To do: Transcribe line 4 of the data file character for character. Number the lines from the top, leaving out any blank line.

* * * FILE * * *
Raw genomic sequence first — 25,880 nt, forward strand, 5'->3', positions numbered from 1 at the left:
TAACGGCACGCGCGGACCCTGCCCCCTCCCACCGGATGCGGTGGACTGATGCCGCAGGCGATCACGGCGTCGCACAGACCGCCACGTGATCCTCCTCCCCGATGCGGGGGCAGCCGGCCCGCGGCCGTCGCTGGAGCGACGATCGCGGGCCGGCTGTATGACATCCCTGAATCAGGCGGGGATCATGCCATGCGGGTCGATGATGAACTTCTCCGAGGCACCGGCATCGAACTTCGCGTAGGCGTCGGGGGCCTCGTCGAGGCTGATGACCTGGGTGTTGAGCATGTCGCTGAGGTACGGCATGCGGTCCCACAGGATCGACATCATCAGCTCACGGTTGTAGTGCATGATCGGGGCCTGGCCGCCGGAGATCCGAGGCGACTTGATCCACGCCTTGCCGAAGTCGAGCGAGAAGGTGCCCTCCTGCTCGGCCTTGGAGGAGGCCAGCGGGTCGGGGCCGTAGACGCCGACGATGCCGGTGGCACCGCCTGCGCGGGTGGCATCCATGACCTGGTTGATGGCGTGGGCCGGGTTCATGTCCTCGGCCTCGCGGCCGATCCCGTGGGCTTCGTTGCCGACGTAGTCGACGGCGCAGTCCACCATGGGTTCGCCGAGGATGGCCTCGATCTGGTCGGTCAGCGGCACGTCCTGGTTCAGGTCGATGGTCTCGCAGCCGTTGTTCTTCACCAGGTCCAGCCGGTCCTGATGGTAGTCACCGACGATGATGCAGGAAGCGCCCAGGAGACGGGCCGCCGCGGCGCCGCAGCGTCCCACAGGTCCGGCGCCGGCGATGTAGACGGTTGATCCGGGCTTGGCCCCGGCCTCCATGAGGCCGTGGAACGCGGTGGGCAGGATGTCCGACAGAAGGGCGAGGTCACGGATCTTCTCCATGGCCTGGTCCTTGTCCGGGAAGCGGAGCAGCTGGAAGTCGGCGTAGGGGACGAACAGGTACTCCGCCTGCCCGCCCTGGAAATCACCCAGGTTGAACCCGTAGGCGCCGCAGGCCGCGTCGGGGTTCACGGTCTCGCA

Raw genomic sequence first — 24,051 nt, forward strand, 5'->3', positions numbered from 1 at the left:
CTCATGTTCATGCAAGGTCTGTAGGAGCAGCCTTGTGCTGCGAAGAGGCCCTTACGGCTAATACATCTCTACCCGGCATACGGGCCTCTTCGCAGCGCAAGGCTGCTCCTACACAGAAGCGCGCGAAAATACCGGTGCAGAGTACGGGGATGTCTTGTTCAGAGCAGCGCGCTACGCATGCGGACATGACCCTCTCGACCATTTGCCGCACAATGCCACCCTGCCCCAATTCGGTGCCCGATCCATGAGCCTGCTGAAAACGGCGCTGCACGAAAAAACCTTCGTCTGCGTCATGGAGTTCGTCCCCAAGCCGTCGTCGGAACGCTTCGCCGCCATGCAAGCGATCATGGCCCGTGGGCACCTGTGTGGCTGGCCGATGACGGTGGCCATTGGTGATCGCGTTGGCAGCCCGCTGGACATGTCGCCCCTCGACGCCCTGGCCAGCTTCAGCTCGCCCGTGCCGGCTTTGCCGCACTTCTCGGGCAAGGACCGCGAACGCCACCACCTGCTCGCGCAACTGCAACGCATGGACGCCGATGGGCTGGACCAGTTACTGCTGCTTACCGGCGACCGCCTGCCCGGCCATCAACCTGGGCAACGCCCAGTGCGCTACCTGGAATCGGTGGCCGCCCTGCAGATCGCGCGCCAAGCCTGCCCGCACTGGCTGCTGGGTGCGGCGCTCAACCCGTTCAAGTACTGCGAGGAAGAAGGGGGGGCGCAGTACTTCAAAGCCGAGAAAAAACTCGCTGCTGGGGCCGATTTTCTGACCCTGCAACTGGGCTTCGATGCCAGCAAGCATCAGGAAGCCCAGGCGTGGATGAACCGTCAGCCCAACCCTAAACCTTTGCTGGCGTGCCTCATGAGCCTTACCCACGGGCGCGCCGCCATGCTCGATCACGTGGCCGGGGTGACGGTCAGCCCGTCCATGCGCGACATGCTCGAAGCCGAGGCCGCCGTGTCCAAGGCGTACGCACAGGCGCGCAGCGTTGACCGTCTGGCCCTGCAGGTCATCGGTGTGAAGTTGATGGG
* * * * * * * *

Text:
CTCATGTTCATGCAAGGTCTGTAGGAGCAGCCTTGTGCTGCGAAGAGGCCCTTACGGCTAATACATCTCTACCCGGCATACGGGCCTCTTCGCAGCGCAAGGCTGCTCCTACACAGAAGCGCGCGAAAATACCGGTGCAGAGTACGGGGATGTCTTGTTCAGAGCAGCGCGCTACGCATGCGGACATGACCCTCTCGACCATTTGCCGCACAATGCCACCCTGCCCCAATTCGGTGCCCGATCCATGAGCCTGCTGAAAACGGCGCTGCACGAAAAAACCTTCGTCTGCGTCATGGAGTTCGTCCCCAAGCCGTCGTCGGAACGCTTCGCCGCCATGCAAGCGATCATGGCCCGTGGGCACCTGTGTGGCTGGCCGATGACGGTGGCCATTGGTGATCGCGTTGGCAGCCCGCTGGACATGTCGCCCCTCGACGCCCTGGCCAGCTTCAGCTCGCCCGTGCCGGCTTTGCCGCACTTCTCGGGCAAGGACCGCGAACGCCACCACCTGCTCGCGCAACTGCAACGCATGGACGCCGATGGGCTGGACCAGTTACTGCTGCTTACCGGCGACCGCCTGCCCGGCCATCAACCTGGGCAACGCCCAGTGCGCTACCTGGAATCGGTGGCCGCCCTGCAGATCGCGCGCCAAGCCTGCCCGCACTGGCTGCTGGGTGCGGCGCTCAACCCGTTCAAGTACTGCGAGGAAGAAGGGGGGGCGCAGTACTTCAAAGCCGAGAAAAAACTCGCTGCTGGGGCCGATTTTCTGACCCTGCAACTGGGCTTCGATGCCAGCAAGCATCAGGAAGCCCAGGCGTGGATGAACCGTCAGCCCAACCCTAAACCTTTGCTGGCGTGCCTCATGAGCCTTACCCACGGGCGCGCCGCCATGCTCGATCACGTGGCCGGGGTGACGGTCAGCCCGTCCATGCGCGACATGCTCGAAGCCGAGGCCGCCGTGTCCAAGGCGTACGCACAGGCGCGCAGCGTTGACCGTCTGGCCCTGCAGGTCATCGGTGTGAAGTTGATGGG